Use what you see, what you observe. When you do this well, you’ll be reminded of things. You’ll think to yourself, “Oh yeah, when I saw X do Y, I thought of Z. Maybe I should ask him about it.”

Football players have playbooks. They repeat the same plays over and over again so that in a game they don’t have to remember exactly what to do. It becomes 2nd nature to them. You don’t want to have to think in the heat of the moment.

Go from remembering to being intuitive. Where it’s wired, or re-wired into your DNA. It’s step 4 of Relational Skill development, Unconsciously Skilled, where you remember things about another person without even trying.

From Dorcas: 1/20/21

“So two things that stuck out with your ORA principle.  One, you nailed it when going over reasons why people say they don’t want to ask questions…like that would be nosey, etc.  You were right!  I smiled when you said, “that’s a cop-out”!  And it is a cop-out…some people just don’t want to get involved or go deeper.

“The second thing that brought comfort and encouragement was reminding me “Observing – Remembering – Asking is a skill. And like any skill, it takes repetition and practice.”  Even old dogs can learn new tricks or improve on ones that have gotten rusty.  Refreshing!  Thanks, John.”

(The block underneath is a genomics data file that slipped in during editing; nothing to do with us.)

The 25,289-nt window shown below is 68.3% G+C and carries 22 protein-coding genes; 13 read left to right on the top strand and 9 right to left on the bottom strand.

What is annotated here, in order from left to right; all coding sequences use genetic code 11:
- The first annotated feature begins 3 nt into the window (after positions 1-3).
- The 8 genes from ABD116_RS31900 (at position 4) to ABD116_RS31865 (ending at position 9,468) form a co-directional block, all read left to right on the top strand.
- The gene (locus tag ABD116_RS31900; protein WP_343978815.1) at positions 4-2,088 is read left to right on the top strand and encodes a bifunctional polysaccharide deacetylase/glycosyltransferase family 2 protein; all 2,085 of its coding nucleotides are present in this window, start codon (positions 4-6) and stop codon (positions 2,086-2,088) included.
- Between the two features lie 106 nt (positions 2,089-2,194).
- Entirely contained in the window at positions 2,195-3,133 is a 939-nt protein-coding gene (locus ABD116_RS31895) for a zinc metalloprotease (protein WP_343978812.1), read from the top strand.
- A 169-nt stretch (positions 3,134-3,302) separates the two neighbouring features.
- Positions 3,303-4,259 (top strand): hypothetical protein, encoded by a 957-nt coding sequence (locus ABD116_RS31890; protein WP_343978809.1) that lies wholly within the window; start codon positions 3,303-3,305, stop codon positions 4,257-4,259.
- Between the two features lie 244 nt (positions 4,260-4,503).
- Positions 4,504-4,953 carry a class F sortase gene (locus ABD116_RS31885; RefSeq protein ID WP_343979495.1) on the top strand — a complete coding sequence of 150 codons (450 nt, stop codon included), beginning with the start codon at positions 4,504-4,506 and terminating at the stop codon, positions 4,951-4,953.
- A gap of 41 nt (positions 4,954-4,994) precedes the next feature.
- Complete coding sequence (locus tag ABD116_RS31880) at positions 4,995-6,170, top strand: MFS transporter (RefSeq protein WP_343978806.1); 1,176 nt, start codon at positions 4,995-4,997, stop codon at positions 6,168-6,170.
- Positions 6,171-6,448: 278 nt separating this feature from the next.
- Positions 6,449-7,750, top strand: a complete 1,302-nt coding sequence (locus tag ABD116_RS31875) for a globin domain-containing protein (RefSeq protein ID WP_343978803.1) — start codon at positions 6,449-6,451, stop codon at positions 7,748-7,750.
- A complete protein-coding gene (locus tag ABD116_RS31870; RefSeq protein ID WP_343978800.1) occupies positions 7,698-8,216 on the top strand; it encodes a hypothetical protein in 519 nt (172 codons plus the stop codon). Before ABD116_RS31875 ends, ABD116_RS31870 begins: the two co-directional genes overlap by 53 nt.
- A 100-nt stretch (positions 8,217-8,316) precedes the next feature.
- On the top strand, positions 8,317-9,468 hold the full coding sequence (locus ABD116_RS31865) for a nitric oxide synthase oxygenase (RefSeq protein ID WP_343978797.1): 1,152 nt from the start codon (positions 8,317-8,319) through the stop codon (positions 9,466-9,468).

Remembering is like a bank.

We make deposits into it, and also withdrawals from it. Deposit more than you withdraw.

I used to ask my grandkids when they were much younger, “Hey kids, what are we doing now? Making memories, grandpa.”

Make deposits in the memory banks of others, that they can withdraw from later. Funeral services can be like this, where family and friends of the deceased share memories of the person who died. It’s withdrawing from our memory bank what the person deposited into our account before they passed on.

As always, of course, we can pray to God that he will help us remember.

As always, another thing you could do is let me and your fellow listeners know what resonated with you about today’s episode. The easiest way is to put your thoughts in an email and send them to me, john@caringforothers.org. Or you can share your thoughts in the “Leave a Reply” box at the bottom of the show notes.

If you forget everything else, here’s one thing I hope you remember from today’s episode.

Work at remembering things about the people in our life to the point it’s no longer work. Set aside our own concerns and needs occasionally, to create space to remember important data about the important people in our life. Remembering deepens our relationships.


I hope your thinking was stimulated by today’s show, to both reflect and to act by remembering what people have said and what you observe about them. In doing so you will find the joy God intends for you through your relationships. Because after all, You Were Made for This.

That’s all for today. See you next week. Goodbye for now.